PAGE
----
“He raised an army at the expense of the House of Wyvern’s Claw.”
“That he did,” Cadwick smiled, “but whom did he attack first?”
Another show of hands and another student chosen seemingly at random,
“The House of Glass Shadows?”
“Ah, that we have never had proven,” Cadwick shook his head, “and although we cannot discount the possibility that the House was attacked, it is unlikely that the House will ever discuss where or when or even by what means and with what numbers. Officially, we must account whom was the first struck?”
“Indeed it was,” Cadwick replied, “and the Castle fell within the space of a single day. One of the mightiest castles within the empire was felled in a single night and then advanced upon, although it was fully capable of repelling a siege of that magnitude. Why?”
Oddly, the number of hands was few.
“Because it was a surprise attack?”
“Because someone let them in?”
“Because they thought the army was there to reinforce them?”
Each of the answers were wrong but Cadwick did not provide them with an answer and, almost with a glance, he prompted Jenna to respond. She raised her hand as per with his practice within his lectures, and he accepted her suggestion.
“It was because he did not send in the army. He hid the army and sent in his elite fighters as peasants. They assassinated the Baroness while her child poisoned the forces. The army approached once they saw the flames light the castle battlements.”
Cadwick nodded solemnly. He turned one of his pages on the podium and then continued to talk,
“So why did the Baroness’ progeny do such a thing?”
“The Baroness had a Kildren offspring, sired by Agart, secretly, who had taken to Menak’s teachings, as per instructed by Agart’s personal
“Due to this, the military were powerless to prevent the fall of the castle and the city. As a precaution, the High Council introduced a member of the military’s High Command in to the Council and that is how it has transpired from that point on. That is why I set your final assignment; in your opinion, and backed with the history of our realm, were the High Council to be reduced in size which would be the more expandable? Should we remove the military High Command or the Noble Elite and why?”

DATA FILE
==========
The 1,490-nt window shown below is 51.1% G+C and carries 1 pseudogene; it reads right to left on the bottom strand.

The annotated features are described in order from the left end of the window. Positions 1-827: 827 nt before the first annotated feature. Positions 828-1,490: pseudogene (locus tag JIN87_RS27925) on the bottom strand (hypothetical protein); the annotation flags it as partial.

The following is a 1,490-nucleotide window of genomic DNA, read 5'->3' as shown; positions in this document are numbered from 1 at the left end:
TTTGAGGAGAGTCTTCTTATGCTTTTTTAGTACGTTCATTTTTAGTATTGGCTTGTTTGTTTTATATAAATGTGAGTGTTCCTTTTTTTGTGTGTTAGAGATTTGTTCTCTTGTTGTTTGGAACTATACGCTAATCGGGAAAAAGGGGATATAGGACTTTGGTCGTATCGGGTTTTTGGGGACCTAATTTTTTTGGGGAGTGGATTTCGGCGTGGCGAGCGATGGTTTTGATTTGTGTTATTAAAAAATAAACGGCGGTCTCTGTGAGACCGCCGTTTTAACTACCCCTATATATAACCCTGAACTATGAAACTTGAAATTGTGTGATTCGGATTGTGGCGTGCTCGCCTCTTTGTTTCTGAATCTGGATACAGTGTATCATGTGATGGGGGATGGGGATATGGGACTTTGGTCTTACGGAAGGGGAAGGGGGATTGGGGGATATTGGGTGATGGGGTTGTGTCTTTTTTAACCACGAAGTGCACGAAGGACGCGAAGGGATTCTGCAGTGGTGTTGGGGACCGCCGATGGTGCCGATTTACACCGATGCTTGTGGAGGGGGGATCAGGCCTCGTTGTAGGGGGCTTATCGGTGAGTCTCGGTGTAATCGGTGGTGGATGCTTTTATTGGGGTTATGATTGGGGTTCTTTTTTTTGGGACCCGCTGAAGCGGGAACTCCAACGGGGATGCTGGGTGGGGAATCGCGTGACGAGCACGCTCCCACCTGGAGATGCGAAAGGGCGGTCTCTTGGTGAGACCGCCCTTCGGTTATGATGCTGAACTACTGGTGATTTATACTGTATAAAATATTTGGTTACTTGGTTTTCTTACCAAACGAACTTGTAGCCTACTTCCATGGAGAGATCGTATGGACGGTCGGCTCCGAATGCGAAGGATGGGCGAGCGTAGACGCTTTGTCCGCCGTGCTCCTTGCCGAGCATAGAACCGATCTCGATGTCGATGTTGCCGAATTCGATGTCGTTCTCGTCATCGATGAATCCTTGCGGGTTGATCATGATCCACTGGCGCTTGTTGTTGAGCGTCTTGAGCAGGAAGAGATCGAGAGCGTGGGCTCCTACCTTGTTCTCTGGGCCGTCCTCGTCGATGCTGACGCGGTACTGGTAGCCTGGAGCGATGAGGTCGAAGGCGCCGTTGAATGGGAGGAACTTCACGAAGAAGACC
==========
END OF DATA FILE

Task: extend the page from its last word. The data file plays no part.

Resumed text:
There was an unnerving quiet for a moment as those present considered the assignment and what it was that they had been asked to do, Cadwick put a relieving end to the silence by dismissing the class with a kindly message of goodwill. Jenna, wordlessly, stood and headed down in to the forum and smiled as she approached. Cadwick met her with a similar grin as he put his papers and books in to a satchel.
“Are you intentionally looking for trouble with High Command? You know that Lord Onak would like to remove you from the Academy, don’t you? Asking the students to consider the position of the High Command is kind of like slapping them in the face with a gauntlet.”
“Perhaps,” Cadwick chuckled, “but then the military’s role in the High Council is something of great debate none-the-less and history does dictate that our sovereignty is rife with private affairs that can have severe repercussions upon our people. I do recognise the need for our military and nobility, but while they have excessive influence within the High Council, they have approved larger and larger budgets which, given the growth in population, we ought to be considering money to be invested in to agriculture and the maintenance of our cities as opposed to arranging for a war we cannot even see coming or the so-called ‘affairs-of-the-state’.”
Cadwick finished the sentence with a particularly sarcastic tone.
“But is it not the purpose for the military to be there during a time of unforeseen dangers? And as for the nobility, we also have a grand history of leadership that is not in turmoil. I think it more prudent to have more people on the Council for a more democratic society.”
Cadwick laughed gleefully,